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Zhonghua Yi Xue Za Zhi (Taipei). 1998 Sep;61(9):545-50.

Clinical manifestations of tardive truncal dystonia--abdominal movements: report of two cases.

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  • 1Neurological Institute, Veterans General Hospital-Taipei, Taiwan, ROC.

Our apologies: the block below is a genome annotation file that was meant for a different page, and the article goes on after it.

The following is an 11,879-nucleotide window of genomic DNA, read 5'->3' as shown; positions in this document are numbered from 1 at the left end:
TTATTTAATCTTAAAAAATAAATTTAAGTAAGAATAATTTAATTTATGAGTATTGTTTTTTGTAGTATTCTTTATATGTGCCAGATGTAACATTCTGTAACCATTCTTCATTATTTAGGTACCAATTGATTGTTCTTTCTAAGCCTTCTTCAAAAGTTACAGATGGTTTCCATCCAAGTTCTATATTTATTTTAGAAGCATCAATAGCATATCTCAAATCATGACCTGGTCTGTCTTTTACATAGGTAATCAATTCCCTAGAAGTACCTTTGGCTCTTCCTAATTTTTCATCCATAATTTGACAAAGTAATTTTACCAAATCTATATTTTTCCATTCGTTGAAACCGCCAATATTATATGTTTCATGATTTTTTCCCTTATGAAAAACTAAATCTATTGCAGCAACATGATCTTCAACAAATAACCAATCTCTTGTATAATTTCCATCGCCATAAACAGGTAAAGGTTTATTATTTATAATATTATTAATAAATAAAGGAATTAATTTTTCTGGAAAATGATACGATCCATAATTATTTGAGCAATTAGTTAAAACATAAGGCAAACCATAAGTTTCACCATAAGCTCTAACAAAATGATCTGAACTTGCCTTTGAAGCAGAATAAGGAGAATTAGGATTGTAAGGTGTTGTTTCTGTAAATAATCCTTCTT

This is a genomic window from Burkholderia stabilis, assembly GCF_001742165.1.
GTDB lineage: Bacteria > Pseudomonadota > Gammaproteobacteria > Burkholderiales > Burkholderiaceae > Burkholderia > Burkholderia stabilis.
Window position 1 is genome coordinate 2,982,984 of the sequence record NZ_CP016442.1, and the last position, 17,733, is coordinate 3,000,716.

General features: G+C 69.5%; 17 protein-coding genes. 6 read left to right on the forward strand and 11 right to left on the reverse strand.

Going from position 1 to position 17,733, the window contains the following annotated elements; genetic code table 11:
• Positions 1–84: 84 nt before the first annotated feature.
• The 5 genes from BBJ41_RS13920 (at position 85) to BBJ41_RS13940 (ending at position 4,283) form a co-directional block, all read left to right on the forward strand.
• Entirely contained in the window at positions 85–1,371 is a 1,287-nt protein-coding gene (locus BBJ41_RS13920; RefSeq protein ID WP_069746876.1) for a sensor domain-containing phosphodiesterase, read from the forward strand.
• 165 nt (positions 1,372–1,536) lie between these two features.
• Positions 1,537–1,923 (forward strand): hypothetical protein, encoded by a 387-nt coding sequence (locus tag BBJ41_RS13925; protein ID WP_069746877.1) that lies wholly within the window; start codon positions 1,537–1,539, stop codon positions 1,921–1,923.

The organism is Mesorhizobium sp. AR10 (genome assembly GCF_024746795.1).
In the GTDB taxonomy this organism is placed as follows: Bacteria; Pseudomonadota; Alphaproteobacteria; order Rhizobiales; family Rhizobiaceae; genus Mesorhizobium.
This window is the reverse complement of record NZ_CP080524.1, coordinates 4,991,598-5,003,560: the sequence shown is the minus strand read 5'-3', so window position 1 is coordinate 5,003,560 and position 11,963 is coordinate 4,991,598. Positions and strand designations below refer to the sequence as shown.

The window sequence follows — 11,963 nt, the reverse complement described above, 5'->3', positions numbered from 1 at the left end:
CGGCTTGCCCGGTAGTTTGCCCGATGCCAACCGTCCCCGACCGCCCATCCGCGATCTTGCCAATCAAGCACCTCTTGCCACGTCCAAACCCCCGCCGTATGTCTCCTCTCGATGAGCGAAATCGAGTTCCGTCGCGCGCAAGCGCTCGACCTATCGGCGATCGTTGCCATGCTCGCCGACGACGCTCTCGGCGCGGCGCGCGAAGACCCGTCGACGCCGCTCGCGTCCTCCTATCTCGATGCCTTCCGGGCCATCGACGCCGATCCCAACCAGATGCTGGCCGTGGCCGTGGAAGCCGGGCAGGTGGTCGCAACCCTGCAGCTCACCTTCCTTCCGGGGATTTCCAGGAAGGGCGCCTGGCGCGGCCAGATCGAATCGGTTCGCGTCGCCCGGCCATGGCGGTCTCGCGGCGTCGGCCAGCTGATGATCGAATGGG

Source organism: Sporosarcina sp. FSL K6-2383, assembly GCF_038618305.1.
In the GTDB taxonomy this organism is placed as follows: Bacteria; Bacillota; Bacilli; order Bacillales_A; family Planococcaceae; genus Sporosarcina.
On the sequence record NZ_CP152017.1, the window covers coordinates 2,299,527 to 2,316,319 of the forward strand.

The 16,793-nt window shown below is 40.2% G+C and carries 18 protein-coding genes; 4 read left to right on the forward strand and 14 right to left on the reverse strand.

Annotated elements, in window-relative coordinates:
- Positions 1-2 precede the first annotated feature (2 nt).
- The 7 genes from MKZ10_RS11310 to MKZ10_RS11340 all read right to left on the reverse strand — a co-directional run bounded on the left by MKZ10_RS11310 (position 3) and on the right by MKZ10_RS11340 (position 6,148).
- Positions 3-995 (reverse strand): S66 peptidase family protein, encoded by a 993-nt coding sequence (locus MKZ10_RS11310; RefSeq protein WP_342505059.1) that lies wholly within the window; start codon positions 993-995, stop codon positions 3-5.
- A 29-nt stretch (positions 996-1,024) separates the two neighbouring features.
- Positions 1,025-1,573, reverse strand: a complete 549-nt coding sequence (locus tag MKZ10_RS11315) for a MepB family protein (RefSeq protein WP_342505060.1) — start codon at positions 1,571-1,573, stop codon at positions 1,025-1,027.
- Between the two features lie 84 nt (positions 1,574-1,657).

A variety of involuntary abdominal movements may result from peripheral insults or have a central origin. However, the spectrum of differential diagnoses can be broadened by this report of two patients whose involuntary abdominal movements were related to chronic use of haloperidol or sulpiride. Electromyographic studies revealed two patterns of muscle activity in these two patients. The first patient showed long-duration bursts of the thoracic and lumbar paraspinal muscles, causing repetitive backward tilting of the pelvis and downward shifting of the umbilicus. The second patient showed persistent contraction of the rectus and the external oblique abdominal muscles, causing sustained retraction of the abdominal wall and episodic jerking. Both patients improved dramatically after treatment with reserpine. We conclude that electromyographic study is useful in identifying truncal dystonia and abdominal dystonia, two variants of tardive syndrome.

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